Wanted: Specially Designed Tools For Pediatric Surgery
One tool doesn't fit all when it comes to surgery.
Pediatric surgeons know this all too well when it's time to operate on a baby. Some infants are born prematurely. Others have congenital defects — some part of their internal anatomy that just didn't develop the way it was supposed to.
In other words, plumbing problems. That's what Dr. Sanjeev Dutta, a pediatric surgeon at Lucile Packard Children's Hospital in Palo Alto, Calif., calls it. His job is to fix exactly these kinds of problems.
Often times, the instruments he uses when he does these surgeries weren't built for tiny babies. They were made for adults. "So we sort of struggle with instruments that were never designed for the type of patient that we're operating on, and we adapt," he says.
The issue here isn't really safety, he says. Most of these surgeries are, by now, pretty routine. But pediatric surgeons have to improvise in ways other surgeons don't. Physically, sometimes it's pretty awkward.
"Really, I have to stand a foot-and-a-half away from the patient in order to just do the operation, because the instrument is so big," he says.
Partly because of problems like these, pediatric surgeons have a reputation as mavericks particularly good at improvising. Take Dr. Mike Harrison, at the University of California at San Francisco. He's known as the father of fetal surgery, working on the smallest patients of all — those still in the womb. Twenty years ago, when the field was just getting started, he says his team had to make almost everything from scratch.
"We had to make all the tools and devices that allowed the fetal surgery — that is the stuff on the mom and the uterus," he says. "All that stuff we had to make up, because the tools were ten times too big."
Harrison describes this era — the 1970s and early '80s — as a sort of golden age of pediatric surgery. A time when you could rig up a new tool, run your own tests on animal models, if necessary, and then bring it into the operating room.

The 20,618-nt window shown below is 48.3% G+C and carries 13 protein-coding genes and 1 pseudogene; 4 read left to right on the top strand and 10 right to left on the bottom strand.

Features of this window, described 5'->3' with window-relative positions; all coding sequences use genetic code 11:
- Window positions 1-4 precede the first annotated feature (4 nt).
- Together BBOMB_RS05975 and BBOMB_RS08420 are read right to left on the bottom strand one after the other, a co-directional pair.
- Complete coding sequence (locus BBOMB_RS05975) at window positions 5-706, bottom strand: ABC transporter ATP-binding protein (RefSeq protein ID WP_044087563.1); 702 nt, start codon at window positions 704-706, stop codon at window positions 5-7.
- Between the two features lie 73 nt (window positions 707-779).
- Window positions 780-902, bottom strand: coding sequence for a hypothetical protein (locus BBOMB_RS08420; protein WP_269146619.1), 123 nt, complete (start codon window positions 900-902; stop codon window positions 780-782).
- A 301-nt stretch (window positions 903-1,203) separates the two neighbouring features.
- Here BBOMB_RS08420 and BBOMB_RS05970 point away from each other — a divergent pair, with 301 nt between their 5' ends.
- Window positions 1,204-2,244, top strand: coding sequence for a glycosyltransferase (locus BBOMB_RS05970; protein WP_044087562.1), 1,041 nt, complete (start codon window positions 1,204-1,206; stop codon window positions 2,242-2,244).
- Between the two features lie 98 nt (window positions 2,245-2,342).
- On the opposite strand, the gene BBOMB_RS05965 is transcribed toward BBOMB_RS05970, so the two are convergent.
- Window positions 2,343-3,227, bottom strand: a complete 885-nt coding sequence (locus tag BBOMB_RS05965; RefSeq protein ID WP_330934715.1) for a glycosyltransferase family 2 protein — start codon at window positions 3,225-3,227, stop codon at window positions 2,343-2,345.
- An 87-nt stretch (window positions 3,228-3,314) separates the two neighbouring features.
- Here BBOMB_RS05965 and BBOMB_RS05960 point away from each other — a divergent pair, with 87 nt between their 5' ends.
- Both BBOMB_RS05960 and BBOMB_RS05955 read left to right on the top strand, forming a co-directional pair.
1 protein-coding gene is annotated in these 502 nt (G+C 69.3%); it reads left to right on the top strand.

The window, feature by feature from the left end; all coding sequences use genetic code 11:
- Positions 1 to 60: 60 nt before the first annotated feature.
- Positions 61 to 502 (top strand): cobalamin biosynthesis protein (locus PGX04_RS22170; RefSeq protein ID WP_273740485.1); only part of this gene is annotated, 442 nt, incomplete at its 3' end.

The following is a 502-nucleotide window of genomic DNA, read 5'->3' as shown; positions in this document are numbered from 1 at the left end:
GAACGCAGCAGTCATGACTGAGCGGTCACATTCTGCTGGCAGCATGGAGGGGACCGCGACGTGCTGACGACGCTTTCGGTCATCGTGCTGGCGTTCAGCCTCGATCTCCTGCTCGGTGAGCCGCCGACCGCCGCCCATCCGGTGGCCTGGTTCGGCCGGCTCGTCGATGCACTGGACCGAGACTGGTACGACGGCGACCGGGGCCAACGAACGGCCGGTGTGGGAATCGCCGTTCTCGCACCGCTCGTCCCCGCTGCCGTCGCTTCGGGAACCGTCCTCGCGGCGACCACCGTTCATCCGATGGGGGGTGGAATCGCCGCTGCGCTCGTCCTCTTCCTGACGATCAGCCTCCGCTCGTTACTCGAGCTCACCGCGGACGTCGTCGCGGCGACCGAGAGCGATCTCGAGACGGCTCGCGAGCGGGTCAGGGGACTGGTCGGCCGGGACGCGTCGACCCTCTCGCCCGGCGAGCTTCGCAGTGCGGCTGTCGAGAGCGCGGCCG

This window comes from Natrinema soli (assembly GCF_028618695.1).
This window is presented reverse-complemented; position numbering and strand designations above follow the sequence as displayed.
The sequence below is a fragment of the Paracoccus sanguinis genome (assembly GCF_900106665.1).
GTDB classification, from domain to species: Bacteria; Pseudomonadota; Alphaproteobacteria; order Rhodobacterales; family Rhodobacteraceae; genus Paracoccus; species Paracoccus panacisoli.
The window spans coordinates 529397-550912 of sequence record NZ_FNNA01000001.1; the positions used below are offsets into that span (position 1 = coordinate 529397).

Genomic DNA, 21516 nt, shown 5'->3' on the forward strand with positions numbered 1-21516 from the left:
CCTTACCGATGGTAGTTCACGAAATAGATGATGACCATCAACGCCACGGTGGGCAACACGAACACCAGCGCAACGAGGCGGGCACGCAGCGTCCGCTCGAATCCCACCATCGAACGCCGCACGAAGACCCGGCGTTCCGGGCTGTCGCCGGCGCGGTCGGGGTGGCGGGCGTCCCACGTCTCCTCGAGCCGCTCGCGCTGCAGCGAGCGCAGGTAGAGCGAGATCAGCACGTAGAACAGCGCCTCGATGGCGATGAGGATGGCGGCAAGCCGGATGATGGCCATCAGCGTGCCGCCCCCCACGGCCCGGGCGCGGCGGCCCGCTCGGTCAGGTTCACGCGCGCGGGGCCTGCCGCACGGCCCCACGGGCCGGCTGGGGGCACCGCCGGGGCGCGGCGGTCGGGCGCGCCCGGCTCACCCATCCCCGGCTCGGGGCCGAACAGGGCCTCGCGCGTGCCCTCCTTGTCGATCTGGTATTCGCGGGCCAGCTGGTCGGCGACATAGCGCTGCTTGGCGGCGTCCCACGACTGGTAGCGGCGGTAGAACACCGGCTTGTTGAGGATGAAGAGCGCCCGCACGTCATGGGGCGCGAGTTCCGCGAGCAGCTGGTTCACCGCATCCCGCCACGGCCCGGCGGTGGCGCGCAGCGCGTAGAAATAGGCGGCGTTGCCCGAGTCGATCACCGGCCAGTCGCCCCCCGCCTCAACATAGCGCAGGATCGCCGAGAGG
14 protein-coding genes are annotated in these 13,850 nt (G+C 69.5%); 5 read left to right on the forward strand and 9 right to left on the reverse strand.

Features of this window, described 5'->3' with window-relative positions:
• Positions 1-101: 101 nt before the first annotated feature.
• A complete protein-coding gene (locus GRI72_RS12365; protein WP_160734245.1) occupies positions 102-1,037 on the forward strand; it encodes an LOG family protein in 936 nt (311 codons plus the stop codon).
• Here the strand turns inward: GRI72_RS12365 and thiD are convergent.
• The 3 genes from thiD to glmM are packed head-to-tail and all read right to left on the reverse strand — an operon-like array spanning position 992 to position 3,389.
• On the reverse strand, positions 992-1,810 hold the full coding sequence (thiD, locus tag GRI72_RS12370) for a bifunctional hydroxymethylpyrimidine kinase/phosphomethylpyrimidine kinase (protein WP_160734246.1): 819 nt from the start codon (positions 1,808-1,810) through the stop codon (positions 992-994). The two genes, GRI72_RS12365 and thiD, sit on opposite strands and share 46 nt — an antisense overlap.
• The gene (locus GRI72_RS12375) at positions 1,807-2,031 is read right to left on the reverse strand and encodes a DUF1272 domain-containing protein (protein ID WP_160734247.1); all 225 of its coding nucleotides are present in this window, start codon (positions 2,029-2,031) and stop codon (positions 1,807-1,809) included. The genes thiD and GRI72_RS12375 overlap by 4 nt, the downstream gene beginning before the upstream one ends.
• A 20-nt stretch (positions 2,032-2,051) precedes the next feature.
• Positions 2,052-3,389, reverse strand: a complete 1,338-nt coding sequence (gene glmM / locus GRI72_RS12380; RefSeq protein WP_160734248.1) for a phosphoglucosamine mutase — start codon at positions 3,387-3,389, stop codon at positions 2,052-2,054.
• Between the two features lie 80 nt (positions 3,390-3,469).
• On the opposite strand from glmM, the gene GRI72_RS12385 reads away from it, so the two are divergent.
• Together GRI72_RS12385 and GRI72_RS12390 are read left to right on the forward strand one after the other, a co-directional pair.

That's not possible today, though. In the late 1970s, the U.S. Food and Drug Administration began regulating surgical devices, much the same way it regulates drugs. It now can take a decade or longer to get a device through the regulatory process — longer for pediatrics.
Along with the fact that these procedures are rare, it's had a chilling effect on manufacturers, according to Harrison. "The market is too small to justify the research and development for new devices," he says. "That's the fundamental problem."
So in 2007, in an effort to help spur innovation in pediatrics, Congress set aside a small pot of money — about $3 million for each two-year cycle, split among several different teams. The idea is to bring together doctors and engineers to work on problems in pediatric surgery. Harrison said that traditionally, these can seem like two very different worlds.
Dutta has paired up with an engineer named Pablo Garcia. Garcia works at a non-profit research institute called SRI International, in Menlo Park, Calif. In 2009, he and Dutta received $500,000 from the FDA to fund their collaboration.
Right now, they are standing around a table in Garcia's engineering lab, rifling through a pile of metal gadgets, or prototypes. Dutta pulls out a tool from one of their very early projects. It's a favorite of his. It has a plastic grip, like what you'd hold on a paint roller, attached to a thin metal tube with a tiny clamp at the end. The tool designed to treat a condition called esophageal atresia.
"The esophagus, which is the swallowing tube which goes down to the stomach, has a gap in it," he says. "The child is born with a gap in that tube and so therefore can't eat." So Dutta and Garcia's tool is designed to make surgery on this problem a lot easier, and much less invasive.
But it could be years before this device ever makes it into the operating room. Dutta and Garcia's grant from the FDA has run out. They hope private philanthropy will sponsor their device to the point where a manufacturer might see the profit in making it.
Copyright 2012 KQED